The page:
I shot various scenes with my 50mm wide-angle lens, 80mm (most popular lens on a Hasselblad), and 150mm (truly a joy to shoot portraits with it) lens. Remember, these are focal distances on a 6x6 film so, 35mm equivalent are wider. You have to apply a factor. Visit this site to calculate the 35mm equivalent and the DOF.

No issues with shooting at any aperture. In other words, no focus-shifting needed. Images produced were as desired. Sharp, soft, bokeh filled. Plain and simple - liberating. The back operates like a regular Hasselblad film back - if the dark slide is not removed, you cannot click the shutter. The print orients the wider band on the right as it ejects the print to your left. If you want the band in the bottom, turn the camera 90 degrees clockwise when shooting. If you attached the Hasselblad grip, get used to disengaging your hold with the left hand to allow the print to eject and then hold it again in the left hand. Or, use a different grip.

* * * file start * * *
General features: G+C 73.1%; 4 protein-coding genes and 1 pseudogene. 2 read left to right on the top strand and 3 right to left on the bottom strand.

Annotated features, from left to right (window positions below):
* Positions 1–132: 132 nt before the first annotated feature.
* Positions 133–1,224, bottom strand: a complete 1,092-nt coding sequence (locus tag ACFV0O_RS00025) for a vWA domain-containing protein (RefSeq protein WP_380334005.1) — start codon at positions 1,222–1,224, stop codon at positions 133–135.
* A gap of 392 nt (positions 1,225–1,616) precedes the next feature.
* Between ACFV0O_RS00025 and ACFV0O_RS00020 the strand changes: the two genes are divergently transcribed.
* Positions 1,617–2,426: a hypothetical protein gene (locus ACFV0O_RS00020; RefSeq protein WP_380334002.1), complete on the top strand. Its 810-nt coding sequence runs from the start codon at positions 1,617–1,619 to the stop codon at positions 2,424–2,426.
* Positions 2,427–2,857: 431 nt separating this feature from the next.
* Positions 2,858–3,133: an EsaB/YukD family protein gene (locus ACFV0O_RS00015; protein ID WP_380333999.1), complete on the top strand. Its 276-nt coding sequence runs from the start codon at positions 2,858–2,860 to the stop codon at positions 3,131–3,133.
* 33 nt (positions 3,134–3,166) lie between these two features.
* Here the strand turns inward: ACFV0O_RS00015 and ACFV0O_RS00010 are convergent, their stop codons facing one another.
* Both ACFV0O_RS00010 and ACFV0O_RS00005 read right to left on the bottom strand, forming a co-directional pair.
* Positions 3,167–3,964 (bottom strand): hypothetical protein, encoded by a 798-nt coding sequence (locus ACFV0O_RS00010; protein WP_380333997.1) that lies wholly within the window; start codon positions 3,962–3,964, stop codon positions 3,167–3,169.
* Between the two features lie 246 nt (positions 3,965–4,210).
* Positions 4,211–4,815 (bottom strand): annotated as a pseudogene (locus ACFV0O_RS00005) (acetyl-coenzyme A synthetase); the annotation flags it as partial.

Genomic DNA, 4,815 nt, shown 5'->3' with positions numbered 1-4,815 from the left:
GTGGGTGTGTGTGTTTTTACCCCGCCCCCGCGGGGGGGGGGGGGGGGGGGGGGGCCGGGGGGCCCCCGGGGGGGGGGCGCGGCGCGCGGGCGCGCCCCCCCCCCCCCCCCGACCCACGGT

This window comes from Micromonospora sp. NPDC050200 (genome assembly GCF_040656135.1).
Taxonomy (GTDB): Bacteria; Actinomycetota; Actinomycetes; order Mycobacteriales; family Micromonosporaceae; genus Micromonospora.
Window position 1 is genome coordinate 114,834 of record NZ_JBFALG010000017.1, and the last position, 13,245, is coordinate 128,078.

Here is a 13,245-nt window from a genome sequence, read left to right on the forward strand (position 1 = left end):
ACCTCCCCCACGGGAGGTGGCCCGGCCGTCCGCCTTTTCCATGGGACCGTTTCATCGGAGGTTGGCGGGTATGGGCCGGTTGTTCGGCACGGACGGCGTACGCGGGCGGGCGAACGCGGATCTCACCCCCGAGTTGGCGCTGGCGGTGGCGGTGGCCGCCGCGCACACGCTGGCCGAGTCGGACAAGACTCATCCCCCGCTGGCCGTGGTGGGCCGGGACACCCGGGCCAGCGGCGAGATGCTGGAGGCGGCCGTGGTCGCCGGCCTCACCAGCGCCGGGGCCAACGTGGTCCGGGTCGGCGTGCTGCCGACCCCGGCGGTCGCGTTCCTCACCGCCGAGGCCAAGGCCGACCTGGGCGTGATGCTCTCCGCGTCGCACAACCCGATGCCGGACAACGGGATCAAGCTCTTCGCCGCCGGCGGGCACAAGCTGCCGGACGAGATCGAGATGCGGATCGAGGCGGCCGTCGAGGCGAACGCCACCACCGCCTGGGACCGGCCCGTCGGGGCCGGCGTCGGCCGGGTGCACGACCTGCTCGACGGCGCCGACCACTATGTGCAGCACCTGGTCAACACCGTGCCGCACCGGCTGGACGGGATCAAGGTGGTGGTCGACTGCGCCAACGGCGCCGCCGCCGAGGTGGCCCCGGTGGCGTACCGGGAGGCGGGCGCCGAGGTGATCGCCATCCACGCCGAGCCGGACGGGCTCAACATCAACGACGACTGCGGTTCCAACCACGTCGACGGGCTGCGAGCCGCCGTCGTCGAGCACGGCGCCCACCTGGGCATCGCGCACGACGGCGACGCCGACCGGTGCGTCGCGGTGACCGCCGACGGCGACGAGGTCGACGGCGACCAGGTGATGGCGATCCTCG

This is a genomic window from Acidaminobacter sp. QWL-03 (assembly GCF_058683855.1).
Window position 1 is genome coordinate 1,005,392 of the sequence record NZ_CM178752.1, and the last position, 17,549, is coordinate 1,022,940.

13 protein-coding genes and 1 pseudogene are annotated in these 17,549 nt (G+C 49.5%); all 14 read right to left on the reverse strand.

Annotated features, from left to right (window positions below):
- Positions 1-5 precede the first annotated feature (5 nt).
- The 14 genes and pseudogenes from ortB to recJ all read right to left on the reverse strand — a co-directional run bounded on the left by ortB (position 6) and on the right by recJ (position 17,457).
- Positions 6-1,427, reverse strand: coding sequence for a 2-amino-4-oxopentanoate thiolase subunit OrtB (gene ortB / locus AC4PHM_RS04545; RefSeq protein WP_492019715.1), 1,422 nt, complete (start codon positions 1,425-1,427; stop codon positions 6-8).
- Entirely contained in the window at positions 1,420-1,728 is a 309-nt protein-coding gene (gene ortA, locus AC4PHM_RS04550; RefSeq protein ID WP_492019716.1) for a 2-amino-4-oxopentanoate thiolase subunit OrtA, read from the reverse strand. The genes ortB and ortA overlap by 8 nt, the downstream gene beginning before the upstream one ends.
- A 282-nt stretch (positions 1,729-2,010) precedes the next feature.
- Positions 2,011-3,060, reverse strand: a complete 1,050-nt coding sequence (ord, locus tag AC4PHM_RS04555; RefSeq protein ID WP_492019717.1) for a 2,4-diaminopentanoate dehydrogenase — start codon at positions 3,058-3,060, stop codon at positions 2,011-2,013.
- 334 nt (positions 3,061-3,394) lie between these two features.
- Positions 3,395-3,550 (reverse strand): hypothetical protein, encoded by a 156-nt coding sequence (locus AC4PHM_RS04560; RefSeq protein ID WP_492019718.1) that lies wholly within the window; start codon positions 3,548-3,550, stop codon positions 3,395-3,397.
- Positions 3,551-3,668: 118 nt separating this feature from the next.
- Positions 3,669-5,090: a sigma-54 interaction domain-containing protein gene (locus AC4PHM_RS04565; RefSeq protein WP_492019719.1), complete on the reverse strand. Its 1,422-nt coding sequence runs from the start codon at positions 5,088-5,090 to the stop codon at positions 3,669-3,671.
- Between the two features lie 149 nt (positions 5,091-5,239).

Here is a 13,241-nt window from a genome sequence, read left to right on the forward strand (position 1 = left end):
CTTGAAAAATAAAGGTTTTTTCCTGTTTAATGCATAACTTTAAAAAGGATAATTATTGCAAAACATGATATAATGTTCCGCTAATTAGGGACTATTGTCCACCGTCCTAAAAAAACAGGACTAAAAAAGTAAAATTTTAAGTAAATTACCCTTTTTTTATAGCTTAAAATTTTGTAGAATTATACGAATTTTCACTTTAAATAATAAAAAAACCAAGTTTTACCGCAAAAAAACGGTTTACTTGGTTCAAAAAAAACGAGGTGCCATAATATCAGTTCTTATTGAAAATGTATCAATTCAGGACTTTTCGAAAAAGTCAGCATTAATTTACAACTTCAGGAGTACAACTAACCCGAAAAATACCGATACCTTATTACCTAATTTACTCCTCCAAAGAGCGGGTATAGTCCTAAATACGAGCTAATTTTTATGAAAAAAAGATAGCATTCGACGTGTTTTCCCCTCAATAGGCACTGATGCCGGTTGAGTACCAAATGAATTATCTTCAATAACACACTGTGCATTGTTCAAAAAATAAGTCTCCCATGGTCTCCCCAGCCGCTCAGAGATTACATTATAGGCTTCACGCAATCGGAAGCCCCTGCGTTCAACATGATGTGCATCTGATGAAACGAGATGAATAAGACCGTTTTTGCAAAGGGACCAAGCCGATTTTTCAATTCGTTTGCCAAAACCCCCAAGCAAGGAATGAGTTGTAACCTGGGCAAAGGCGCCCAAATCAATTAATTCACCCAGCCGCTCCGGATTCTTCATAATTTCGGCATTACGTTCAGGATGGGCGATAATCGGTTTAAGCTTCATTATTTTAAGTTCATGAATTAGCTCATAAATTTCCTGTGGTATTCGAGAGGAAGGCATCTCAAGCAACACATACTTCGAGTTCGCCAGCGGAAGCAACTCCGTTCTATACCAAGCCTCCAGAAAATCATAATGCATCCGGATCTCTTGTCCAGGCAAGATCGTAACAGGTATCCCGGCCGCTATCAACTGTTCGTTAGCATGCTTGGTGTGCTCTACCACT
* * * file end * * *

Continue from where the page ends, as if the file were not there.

Having learned from my mistake of infatuation with the HassyPB and then losing interest due to the limitations of the product, I am going to take a cautious approach in getting to know the Nons film back before proclaiming my love for it.

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Instax film doesnt need to be kept face down the same way Polaroid does after exposure, its light safe. Furthermore, instax is engineered in a very strange way and it is exposed from the back. So laying it face down would actually only expose the film plane more. Not trying to be a jerk just some potentially helpful info!


Got mine beginning of November love it .